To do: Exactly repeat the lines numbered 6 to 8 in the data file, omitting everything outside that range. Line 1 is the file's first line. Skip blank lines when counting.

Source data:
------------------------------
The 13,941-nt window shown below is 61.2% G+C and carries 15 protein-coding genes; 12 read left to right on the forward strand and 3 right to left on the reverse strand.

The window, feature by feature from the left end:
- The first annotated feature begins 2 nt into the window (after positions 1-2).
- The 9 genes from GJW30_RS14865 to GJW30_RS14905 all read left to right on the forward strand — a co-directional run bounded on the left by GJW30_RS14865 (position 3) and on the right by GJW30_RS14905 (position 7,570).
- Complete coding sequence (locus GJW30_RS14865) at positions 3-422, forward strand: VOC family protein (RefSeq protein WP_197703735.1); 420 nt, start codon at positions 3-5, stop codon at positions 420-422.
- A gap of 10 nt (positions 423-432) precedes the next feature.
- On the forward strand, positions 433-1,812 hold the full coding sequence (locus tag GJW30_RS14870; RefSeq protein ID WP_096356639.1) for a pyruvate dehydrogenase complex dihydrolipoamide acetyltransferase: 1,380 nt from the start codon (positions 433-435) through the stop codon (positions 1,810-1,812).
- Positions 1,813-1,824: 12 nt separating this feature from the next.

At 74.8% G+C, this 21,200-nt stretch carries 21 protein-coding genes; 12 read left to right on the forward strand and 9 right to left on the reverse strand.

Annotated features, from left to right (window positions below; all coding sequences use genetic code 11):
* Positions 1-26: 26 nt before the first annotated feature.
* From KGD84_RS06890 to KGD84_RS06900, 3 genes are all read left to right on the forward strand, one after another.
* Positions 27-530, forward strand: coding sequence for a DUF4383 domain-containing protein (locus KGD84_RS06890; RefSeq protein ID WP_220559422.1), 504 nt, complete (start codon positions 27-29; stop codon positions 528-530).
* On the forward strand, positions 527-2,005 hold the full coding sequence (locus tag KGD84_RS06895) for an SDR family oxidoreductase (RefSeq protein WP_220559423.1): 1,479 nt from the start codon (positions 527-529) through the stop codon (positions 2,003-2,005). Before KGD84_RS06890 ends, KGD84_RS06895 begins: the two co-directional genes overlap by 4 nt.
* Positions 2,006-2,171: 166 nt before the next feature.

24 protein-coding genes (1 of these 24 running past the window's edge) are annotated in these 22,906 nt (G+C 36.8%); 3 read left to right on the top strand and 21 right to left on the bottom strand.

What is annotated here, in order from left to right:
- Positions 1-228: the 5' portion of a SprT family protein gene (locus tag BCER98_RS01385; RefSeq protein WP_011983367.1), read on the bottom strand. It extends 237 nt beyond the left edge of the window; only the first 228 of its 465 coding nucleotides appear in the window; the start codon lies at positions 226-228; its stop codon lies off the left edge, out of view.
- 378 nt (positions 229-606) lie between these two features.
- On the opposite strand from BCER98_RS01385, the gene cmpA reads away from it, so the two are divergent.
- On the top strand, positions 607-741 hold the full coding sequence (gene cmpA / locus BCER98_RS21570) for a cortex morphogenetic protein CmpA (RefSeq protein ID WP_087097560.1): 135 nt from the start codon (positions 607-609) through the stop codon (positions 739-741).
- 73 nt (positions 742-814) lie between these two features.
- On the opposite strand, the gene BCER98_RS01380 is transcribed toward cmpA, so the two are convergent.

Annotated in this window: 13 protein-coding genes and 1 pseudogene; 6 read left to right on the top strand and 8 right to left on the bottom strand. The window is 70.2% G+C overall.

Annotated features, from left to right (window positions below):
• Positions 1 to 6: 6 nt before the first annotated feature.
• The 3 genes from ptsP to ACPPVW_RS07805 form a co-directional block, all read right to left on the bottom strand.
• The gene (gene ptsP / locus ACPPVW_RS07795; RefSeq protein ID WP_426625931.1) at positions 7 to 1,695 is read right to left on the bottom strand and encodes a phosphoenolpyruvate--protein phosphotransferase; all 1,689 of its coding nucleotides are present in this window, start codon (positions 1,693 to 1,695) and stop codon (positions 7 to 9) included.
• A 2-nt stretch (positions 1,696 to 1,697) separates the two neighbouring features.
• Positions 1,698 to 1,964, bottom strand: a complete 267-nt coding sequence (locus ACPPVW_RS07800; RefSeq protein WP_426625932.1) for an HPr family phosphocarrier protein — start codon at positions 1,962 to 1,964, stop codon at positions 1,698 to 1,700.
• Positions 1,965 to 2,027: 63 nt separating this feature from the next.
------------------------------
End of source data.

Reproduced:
- A gap of 10 nt (positions 423-432) precedes the next feature.
- On the forward strand, positions 433-1,812 hold the full coding sequence (locus tag GJW30_RS14870; RefSeq protein ID WP_096356639.1) for a pyruvate dehydrogenase complex dihydrolipoamide acetyltransferase: 1,380 nt from the start codon (positions 433-435) through the stop codon (positions 1,810-1,812).
- Positions 1,813-1,824: 12 nt separating this feature from the next.